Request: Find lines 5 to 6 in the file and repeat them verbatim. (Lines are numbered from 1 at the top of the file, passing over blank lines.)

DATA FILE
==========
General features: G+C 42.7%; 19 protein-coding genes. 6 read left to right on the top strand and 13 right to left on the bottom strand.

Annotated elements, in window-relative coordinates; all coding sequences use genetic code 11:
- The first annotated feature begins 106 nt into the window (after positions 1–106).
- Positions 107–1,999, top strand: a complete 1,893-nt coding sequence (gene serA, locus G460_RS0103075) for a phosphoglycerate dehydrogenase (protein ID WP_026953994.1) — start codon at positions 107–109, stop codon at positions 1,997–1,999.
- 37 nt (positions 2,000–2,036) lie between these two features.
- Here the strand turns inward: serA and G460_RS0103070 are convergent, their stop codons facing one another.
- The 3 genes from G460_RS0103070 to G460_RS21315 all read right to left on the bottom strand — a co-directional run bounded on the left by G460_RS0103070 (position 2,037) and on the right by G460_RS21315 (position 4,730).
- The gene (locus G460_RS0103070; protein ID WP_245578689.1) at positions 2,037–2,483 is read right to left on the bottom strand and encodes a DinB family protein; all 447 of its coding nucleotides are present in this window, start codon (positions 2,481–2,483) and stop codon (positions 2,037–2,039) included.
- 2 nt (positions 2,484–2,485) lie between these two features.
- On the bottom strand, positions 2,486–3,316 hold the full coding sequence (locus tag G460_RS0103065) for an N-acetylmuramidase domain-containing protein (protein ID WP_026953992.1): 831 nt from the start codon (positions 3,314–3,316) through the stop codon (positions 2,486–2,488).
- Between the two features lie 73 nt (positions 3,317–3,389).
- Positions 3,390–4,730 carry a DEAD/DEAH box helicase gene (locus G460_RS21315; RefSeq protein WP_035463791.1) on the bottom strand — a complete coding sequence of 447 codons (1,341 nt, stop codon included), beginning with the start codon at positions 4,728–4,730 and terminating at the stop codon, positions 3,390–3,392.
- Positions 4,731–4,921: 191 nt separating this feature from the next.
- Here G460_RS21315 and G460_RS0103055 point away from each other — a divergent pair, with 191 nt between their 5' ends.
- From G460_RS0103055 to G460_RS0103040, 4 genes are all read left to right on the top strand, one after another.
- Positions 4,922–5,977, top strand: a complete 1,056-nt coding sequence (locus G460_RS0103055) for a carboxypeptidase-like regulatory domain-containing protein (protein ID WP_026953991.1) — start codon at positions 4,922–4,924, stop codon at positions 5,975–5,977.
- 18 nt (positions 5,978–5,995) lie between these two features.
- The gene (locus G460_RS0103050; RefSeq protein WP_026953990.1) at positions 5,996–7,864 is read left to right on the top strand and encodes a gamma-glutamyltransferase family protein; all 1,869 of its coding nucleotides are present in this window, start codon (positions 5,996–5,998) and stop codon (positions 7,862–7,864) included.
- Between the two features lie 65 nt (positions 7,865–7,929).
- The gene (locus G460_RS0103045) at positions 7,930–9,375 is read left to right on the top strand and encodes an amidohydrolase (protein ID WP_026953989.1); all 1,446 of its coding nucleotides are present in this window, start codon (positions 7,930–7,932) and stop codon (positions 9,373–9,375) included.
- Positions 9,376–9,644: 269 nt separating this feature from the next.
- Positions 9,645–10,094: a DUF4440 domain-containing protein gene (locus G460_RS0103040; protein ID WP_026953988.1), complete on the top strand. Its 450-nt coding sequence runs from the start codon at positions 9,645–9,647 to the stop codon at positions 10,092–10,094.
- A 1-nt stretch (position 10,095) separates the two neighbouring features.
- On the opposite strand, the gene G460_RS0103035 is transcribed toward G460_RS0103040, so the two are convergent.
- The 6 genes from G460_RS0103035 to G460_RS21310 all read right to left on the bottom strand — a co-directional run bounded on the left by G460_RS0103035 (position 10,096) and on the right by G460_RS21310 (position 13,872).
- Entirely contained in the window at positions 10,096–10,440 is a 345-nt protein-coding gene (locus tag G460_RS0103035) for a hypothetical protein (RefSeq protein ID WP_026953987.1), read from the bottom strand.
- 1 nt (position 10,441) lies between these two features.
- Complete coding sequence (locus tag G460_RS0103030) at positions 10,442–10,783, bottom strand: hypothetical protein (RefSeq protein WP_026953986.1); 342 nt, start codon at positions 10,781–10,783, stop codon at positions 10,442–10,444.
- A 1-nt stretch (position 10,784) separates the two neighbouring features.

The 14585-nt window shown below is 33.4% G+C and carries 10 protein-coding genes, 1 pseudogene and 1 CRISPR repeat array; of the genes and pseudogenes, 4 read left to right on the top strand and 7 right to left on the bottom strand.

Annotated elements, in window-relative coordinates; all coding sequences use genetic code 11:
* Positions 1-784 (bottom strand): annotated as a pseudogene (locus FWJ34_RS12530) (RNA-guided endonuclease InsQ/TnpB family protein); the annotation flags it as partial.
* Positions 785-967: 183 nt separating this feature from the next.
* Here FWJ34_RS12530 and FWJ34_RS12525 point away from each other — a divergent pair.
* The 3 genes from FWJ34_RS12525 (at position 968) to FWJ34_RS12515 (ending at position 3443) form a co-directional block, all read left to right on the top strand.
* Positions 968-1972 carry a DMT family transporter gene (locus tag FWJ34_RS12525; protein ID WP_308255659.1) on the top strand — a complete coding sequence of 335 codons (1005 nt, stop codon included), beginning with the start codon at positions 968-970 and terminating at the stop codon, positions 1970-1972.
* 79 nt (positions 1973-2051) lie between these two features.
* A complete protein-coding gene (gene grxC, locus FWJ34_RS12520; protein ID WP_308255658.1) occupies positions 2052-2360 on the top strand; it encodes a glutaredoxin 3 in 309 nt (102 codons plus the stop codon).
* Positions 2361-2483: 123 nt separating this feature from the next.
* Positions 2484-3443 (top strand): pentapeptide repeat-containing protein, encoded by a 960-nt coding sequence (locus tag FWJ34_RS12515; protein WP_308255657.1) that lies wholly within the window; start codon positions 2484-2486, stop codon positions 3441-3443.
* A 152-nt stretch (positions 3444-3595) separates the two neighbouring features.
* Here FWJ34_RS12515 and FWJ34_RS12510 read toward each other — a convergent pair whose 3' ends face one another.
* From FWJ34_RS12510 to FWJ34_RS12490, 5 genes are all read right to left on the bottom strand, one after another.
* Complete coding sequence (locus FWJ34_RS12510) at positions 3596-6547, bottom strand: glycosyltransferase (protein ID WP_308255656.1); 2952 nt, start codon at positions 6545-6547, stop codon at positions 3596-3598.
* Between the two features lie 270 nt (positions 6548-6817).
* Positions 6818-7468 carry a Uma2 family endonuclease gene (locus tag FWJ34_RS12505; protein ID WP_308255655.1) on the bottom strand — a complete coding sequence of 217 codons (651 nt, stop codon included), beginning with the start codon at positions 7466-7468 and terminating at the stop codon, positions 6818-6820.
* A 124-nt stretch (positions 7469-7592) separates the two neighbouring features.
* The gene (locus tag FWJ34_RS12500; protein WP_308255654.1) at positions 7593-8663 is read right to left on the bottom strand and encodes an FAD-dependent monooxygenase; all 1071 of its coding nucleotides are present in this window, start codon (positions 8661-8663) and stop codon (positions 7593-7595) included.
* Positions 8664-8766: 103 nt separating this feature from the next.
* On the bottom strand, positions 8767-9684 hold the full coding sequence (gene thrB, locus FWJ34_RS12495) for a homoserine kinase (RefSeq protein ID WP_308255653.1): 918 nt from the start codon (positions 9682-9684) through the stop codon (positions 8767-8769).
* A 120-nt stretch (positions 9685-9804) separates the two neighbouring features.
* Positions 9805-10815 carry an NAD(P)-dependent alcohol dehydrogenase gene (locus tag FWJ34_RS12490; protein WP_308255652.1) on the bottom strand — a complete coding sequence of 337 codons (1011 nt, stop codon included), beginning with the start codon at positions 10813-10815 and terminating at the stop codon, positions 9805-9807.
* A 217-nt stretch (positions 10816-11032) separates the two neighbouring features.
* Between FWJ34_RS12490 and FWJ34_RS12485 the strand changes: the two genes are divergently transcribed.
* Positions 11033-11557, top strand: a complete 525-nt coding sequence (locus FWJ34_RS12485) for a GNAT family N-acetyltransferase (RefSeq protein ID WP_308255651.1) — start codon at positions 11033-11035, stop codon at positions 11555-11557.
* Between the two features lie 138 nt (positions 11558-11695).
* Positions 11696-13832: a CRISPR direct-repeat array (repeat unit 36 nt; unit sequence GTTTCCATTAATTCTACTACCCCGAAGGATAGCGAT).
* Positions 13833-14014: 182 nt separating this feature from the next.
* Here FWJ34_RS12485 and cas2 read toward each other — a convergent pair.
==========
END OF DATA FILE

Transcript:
- 37 nt (positions 2,000–2,036) lie between these two features.
- Here the strand turns inward: serA and G460_RS0103070 are convergent, their stop codons facing one another.